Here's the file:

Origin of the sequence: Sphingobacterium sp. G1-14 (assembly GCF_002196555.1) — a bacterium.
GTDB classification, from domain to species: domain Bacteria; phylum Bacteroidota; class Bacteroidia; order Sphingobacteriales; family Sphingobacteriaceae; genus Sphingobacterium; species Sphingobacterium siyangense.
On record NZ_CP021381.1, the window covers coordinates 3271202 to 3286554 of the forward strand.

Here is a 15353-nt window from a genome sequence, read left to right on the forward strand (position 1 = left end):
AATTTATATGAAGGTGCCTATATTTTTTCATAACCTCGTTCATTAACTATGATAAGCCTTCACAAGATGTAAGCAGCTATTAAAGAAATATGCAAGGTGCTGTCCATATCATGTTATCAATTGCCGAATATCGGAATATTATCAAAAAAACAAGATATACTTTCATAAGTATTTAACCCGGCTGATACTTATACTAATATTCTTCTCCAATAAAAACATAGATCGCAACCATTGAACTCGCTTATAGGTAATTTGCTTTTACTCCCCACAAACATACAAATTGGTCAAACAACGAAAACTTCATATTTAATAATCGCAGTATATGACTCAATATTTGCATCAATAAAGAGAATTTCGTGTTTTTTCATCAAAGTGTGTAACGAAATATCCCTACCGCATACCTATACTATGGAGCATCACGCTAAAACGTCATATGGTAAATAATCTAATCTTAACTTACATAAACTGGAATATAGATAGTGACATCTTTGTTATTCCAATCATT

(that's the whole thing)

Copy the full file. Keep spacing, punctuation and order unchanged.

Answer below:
Origin of the sequence: Sphingobacterium sp. G1-14 (assembly GCF_002196555.1) — a bacterium.
GTDB classification, from domain to species: domain Bacteria; phylum Bacteroidota; class Bacteroidia; order Sphingobacteriales; family Sphingobacteriaceae; genus Sphingobacterium; species Sphingobacterium siyangense.
On record NZ_CP021381.1, the window covers coordinates 3271202 to 3286554 of the forward strand.

Here is a 15353-nt window from a genome sequence, read left to right on the forward strand (position 1 = left end):
AATTTATATGAAGGTGCCTATATTTTTTCATAACCTCGTTCATTAACTATGATAAGCCTTCACAAGATGTAAGCAGCTATTAAAGAAATATGCAAGGTGCTGTCCATATCATGTTATCAATTGCCGAATATCGGAATATTATCAAAAAAACAAGATATACTTTCATAAGTATTTAACCCGGCTGATACTTATACTAATATTCTTCTCCAATAAAAACATAGATCGCAACCATTGAACTCGCTTATAGGTAATTTGCTTTTACTCCCCACAAACATACAAATTGGTCAAACAACGAAAACTTCATATTTAATAATCGCAGTATATGACTCAATATTTGCATCAATAAAGAGAATTTCGTGTTTTTTCATCAAAGTGTGTAACGAAATATCCCTACCGCATACCTATACTATGGAGCATCACGCTAAAACGTCATATGGTAAATAATCTAATCTTAACTTACATAAACTGGAATATAGATAGTGACATCTTTGTTATTCCAATCATT